A conclusion that section 1201 does not apply extraterritorially is also supported by case law. For example, a similar issue as the one presented here, albeit involving a different section of title 17, was considered by the Ninth Circuit in Subafilms, Ltd. v. MGM-Pathe Communications Co., 24 F.3d 1088, 1095 (9th Cir. 1994). In that case, the Ninth Circuit refused to "overturn over eighty years of consistent jurisprudence on the extraterritorial reach of the copyright laws [17 U.S.C. § 106] without further guidance from Congress." Id. In rendering this holding, the court recognized:

Congress chose in 1976 to expand one specific "extraterritorial" application of the Act by declaring that the unauthorized importation of copyrighted works constitutes infringement even when the copies lawfully were made abroad. See 17 U.S.C.A. § 602(a) (West Supp.1992). Had Congress been inclined to overturn the preexisting doctrine that infringing acts that take place wholly outside the United States are not actionable under the Copyright Act, it knew how to do so.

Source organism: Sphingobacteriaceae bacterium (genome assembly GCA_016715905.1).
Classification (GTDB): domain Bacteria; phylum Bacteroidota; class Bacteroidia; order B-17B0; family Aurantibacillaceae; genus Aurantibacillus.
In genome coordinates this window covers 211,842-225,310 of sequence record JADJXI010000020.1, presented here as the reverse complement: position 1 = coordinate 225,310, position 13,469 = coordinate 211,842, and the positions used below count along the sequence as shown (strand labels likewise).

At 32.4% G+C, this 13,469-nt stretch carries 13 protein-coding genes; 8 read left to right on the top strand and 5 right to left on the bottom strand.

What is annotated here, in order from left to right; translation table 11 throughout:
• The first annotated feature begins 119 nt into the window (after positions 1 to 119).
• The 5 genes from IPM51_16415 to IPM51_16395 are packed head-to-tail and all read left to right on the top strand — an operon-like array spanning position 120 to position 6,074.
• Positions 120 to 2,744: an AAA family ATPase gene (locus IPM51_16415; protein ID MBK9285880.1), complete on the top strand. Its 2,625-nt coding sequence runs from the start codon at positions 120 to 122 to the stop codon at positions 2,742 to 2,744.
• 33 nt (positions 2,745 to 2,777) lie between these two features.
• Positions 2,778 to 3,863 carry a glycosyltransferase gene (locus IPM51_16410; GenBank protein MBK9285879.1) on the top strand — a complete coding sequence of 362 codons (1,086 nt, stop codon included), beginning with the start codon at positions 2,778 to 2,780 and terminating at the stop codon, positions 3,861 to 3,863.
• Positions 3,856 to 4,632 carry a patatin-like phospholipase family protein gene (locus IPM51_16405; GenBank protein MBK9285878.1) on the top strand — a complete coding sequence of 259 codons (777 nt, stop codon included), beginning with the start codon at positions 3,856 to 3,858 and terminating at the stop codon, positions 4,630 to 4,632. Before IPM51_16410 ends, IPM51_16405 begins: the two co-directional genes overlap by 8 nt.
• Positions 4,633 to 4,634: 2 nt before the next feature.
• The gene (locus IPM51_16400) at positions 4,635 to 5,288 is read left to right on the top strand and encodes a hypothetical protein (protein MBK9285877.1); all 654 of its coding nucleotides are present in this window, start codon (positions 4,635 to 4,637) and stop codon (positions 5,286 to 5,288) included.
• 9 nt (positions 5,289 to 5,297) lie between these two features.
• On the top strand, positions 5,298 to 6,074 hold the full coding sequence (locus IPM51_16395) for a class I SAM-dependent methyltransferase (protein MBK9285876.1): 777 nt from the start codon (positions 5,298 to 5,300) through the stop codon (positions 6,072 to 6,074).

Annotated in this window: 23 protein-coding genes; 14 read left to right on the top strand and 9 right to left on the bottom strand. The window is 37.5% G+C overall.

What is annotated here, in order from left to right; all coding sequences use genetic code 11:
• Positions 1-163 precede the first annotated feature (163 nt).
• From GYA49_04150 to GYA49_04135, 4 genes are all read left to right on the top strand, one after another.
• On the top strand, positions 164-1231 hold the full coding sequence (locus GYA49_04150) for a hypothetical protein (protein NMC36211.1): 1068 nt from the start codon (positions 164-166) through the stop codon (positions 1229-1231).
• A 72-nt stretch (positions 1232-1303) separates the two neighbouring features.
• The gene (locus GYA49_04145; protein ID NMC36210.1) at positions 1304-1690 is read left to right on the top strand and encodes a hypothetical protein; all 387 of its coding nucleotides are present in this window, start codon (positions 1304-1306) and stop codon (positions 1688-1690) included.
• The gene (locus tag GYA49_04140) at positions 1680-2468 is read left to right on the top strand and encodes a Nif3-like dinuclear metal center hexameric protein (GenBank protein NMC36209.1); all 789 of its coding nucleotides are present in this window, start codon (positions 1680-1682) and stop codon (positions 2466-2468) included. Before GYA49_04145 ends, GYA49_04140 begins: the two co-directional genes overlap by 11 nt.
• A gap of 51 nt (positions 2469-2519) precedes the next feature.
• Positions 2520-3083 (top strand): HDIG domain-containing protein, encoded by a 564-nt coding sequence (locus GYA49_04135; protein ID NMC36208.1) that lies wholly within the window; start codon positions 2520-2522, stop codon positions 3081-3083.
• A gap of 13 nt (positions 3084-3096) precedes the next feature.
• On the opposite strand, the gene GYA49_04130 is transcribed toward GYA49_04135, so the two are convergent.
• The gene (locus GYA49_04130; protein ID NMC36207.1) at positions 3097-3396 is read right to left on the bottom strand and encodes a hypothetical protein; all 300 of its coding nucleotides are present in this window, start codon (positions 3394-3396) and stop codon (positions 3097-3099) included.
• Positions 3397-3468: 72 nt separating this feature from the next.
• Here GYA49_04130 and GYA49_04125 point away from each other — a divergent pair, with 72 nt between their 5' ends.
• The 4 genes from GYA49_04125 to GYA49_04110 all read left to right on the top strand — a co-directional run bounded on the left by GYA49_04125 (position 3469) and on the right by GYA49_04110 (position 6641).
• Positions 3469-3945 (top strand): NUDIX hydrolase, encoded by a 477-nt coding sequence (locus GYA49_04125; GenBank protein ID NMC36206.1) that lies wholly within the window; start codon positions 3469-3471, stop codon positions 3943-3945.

Id. at 1096 (emphasis in original) (citing Argentine Republic v. Amerada Hess Shipping Corp., 488 U.S. 428, 440 (1989) for the proposition that "[w]hen it desires to do so, Congress knows how to place the high seas within the jurisdictional reach of a statute. (Internal citation and quotation omitted)"). The same is true with respect to section 1201. Had Congress been inclined to overturn the preexisting doctrine and make section 1201 apply to acts that take place wholly outside the United States, it knew and was required to do so explicitly. Congress, however, did not do that. Accordingly, application of 1201 to a foreign company for extraterritorial activities would be inconsistent with Congress’ intent and would be improper.